Systems Aesthetics: An Early System – Ellipses and You
March 10, 2019
Since the beginning of this semester, we have studied several artists’ different approaches to creating systems. Ron Resch points out that a system is about a process. He creates a system by choosing a material, observing it, imposing rules on it, building modules and creating a large group of it. Stephen Wolfram approaches the system in the way of defining a system as a cell, a state, a neighborhood and a set of rules. Woody and Steina bring out the concept of feedback in a system. This feedback concept means creating an object that has an output and use the output to influence the object.
The way I used to create a system is similar to Ron Resch’s approach, but by using codes, not a real-life material. I used to develop a fundamental shape first; then impose constraints on it; finally build a group of it. Ron Resch stresses three words on generating a system: combinational, geometric, and topological. I think these three words are crucial to creating a system no matter which approach you tend to use. I do not think all these three features can be found in my piece, but these three words have helped me to build a relationship and a system of feedback. Generally, I think the process of creating a system is also a process of exploring the relationship between the shapes and constraints I bring in.
I created a system that responded to Woody and Steina’s feedback concept. They regard this kind of feedback concept as a system of reverberation effect. In other words, it would be a system with feedbacks and echos. I created a system of video feedback for this prompt. In the beginning, I just played around with the camera and the scanning codes. During the process of exploring the scanning codes, I found that I would like the image that the camera could provide to be stable and then add other elements on the top of it. So I started adding rows and columns of squares and ellipses. Ellipses finally stand out to be my aesthetic satisfaction for this piece. I also randomized one character of my ellipse so that I could get the flashy feelings. The flashy ellipses move with the light sources. When you are in front of the camera, the abstract shape of you will be captured and shown. The most fun part in this piece is if you shine your phone light into the lens of the camera, you will get a group of moving flashy ellipses, which I call it a moving ‘Disco Ball.’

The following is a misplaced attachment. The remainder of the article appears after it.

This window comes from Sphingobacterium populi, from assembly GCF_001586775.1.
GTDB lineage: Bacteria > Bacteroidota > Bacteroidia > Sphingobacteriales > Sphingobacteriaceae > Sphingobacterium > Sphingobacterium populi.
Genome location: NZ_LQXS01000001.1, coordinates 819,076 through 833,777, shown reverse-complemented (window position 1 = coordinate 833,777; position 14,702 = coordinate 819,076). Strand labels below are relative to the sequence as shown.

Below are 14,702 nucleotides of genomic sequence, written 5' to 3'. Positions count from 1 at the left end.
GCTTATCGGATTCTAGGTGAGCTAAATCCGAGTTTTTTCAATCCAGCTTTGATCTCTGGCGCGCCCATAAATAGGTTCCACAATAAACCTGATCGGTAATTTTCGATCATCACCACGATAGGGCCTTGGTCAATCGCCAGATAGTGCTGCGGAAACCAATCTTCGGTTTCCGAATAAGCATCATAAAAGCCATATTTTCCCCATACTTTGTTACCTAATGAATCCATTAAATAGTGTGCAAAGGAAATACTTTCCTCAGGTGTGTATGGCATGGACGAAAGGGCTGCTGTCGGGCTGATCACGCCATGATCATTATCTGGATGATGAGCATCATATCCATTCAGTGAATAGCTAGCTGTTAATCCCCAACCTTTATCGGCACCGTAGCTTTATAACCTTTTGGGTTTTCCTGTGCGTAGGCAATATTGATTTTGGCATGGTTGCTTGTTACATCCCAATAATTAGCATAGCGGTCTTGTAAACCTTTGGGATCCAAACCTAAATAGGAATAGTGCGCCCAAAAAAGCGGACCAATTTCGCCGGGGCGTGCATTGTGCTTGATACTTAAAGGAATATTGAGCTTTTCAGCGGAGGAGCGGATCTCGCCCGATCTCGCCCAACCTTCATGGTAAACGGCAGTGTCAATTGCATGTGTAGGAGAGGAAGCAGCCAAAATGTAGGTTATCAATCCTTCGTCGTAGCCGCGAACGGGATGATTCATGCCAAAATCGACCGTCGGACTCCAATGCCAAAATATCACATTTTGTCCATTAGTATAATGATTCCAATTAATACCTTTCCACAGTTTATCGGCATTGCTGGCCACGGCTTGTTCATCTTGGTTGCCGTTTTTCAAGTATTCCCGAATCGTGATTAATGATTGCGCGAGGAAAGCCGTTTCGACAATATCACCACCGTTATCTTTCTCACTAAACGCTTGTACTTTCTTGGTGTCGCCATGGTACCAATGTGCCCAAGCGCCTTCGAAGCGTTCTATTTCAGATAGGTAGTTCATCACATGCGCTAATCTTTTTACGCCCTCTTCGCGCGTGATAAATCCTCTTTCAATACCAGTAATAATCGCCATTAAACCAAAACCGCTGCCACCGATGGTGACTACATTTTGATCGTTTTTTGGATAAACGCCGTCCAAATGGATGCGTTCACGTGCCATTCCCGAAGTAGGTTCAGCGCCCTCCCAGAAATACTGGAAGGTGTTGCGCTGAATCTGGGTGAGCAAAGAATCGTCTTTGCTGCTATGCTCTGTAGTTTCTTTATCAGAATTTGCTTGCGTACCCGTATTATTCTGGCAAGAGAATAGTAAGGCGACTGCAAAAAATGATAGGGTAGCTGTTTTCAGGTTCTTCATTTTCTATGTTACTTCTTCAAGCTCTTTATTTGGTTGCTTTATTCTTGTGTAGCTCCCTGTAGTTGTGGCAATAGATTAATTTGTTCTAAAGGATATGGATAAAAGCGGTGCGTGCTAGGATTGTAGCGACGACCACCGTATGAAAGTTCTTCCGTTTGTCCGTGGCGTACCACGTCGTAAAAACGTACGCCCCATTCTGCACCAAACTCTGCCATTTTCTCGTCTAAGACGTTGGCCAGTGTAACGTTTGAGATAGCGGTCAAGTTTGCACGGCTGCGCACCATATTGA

I would describe this piece as both abstract and representational. It is abstract when you are in a strong light environment since you would not observe the changes, the shape of yourself or other objects you put in front of the camera. You may only find those flashy purple ellipses with other black spaces. However, it does turn to be representational when you provide only one strong light source to the lens of the camera. Within a specific light source, you will be presented a lovely moving ‘Disco Ball.’
I did not encounter any huge error or trial in my design, but I did have difficulties figuring out the exact positions of those ellipses and thinking about how to deal with the relationship between the audience and the camera. The reading on Woody and Steina inspired me. Especially, the way they describe the feedback system as a reverberation effect. To participate in my work, as you are in front of the camera, you’ve already become a part of this feedback system. The combination of you and the light source is the beginning of this reverberation effect. At the same time, this reverberation effect is the result of the interaction of any relationships involved here, presenting some echo feedbacks between you and the camera.